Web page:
Vietnam 'hero' fish farmer jailed for five years

A Vietnamese farmer who became a folk hero after using homemade weapons to resist eviction was handed an unexpectedly lenient sentence of five years Friday for attempted murder.

Doan Van Vuon and his family rose to prominence after arming themselves with makeshift shotguns to hold off local officials trying to remove them from their fish farm in Tien Lang district, 90 kilometres (55 miles) east of Hanoi.

The January 2012 incident, in which seven policemen were injured, quickly became a symbol of rising public dissatisfaction over land rights.

"The defendants disrespected the law and endangered people's lives," court president Pham Duc Tuyen said.

Three of Vuon's male relatives were sentenced to between two and five years in prison on the same charge of attempted murder.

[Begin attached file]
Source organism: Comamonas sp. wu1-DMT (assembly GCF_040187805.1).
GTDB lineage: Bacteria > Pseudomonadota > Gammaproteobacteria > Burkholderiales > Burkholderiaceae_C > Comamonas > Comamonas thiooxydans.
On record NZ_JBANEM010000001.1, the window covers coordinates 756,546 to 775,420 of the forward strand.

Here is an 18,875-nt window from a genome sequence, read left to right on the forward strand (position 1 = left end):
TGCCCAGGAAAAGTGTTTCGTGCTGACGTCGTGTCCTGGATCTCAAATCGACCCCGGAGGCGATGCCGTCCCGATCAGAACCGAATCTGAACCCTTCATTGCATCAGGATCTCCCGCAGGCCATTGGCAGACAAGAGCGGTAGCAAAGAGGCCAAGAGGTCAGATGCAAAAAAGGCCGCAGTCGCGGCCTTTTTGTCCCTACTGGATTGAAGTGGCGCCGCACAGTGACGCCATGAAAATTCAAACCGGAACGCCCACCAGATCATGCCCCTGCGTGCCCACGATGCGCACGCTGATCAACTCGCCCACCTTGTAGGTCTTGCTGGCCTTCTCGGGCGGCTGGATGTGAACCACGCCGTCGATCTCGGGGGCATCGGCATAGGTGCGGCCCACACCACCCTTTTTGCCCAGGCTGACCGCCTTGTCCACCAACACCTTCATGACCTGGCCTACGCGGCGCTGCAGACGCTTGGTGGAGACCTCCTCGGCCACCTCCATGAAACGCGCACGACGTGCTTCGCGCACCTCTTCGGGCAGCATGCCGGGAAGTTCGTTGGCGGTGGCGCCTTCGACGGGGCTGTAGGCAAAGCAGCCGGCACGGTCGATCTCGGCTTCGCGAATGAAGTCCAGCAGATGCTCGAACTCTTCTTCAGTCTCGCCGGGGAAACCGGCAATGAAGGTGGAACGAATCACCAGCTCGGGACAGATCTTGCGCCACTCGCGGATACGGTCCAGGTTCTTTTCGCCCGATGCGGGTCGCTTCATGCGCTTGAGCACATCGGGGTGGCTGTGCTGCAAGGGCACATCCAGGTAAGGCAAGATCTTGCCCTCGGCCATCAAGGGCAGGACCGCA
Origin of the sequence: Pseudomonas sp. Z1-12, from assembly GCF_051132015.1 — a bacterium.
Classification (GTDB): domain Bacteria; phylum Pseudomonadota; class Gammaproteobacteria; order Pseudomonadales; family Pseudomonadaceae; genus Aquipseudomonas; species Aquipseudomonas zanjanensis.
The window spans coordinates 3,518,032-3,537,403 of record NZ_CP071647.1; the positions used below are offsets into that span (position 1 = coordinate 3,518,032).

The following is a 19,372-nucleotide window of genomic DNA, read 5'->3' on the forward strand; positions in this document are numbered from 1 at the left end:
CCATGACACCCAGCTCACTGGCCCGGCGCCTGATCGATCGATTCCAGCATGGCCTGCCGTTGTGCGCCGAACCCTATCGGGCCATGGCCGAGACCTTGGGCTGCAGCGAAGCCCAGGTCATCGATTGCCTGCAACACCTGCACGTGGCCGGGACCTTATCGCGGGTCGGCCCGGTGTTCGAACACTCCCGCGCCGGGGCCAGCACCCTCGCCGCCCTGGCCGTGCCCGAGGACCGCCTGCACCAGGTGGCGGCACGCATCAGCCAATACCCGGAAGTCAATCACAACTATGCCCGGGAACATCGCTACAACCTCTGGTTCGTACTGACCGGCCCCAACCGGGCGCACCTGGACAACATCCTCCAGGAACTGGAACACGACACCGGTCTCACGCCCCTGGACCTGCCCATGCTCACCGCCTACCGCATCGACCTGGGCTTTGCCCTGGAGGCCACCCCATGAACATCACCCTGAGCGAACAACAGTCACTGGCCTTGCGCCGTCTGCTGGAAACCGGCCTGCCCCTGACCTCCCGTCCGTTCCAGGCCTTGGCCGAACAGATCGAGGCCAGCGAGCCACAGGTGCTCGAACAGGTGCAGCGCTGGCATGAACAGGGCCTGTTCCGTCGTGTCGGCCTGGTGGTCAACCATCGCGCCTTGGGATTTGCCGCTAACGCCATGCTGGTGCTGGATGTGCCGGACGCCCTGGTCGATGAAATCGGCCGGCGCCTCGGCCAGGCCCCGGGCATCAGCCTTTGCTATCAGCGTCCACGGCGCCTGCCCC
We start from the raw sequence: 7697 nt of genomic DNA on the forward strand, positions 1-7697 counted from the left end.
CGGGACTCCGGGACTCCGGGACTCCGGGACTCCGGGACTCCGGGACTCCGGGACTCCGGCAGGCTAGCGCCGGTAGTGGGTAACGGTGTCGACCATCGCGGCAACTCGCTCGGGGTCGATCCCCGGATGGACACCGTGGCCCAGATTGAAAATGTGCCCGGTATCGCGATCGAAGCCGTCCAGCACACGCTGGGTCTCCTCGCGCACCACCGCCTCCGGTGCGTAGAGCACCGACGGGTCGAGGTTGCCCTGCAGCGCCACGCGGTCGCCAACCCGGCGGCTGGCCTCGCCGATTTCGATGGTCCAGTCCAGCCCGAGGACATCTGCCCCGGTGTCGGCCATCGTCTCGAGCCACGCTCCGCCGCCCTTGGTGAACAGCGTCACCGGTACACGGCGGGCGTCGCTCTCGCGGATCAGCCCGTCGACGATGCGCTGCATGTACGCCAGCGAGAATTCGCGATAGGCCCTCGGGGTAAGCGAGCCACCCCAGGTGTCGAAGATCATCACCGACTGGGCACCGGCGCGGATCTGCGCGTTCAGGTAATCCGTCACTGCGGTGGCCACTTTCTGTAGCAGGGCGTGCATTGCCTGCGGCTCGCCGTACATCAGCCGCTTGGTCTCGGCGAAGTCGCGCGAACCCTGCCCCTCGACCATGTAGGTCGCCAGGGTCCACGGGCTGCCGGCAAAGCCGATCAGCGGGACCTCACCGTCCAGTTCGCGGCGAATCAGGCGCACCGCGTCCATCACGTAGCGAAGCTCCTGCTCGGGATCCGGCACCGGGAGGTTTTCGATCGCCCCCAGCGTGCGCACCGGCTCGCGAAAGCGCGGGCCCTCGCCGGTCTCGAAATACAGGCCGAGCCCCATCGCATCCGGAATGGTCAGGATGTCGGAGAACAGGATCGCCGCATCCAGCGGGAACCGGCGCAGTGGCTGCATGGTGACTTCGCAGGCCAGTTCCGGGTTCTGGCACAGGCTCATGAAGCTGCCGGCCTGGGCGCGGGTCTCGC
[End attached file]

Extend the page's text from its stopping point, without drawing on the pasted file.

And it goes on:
Government prosecutors took into account public opinion towards the case, which involved the "sensitive and complicated matter of the land law" Tuyen said.

Land is a divisive issue in communist Vietnam. It is wholly owned by the state and rights of use are not always clear or protected.

Millions of rural tenants like Vuon are vulnerable to the whims of local officials, who can reclaim land for vaguely defined "public interest" reasons, which experts say leads to widespread local corruption.

More than 70 percent of all complaints lodged with authorities nationwide concern land.

The Vuon family's rare act of defiance in the tightly-controlled communist state triggered a nationwide outpouring of support, with even Prime Minister Nguyen Tan Dung saying the eviction was "illegal" and promising to prosecute corrupt local officials.

Tuyen said that the Vuon eviction was "not in accordance with the law" and that the light sentences demonstrated "the state's lenient and humanitarian policy, contributing to stabilising the political situation in the area".

Vuon's wife and sister-in-law received suspended sentences of 15 and 18 months on the lesser charge of resisting public officials on duty.

Vuon's lawyer told reporters after the trial that he was "very unhappy" and had hoped for lighter sentences.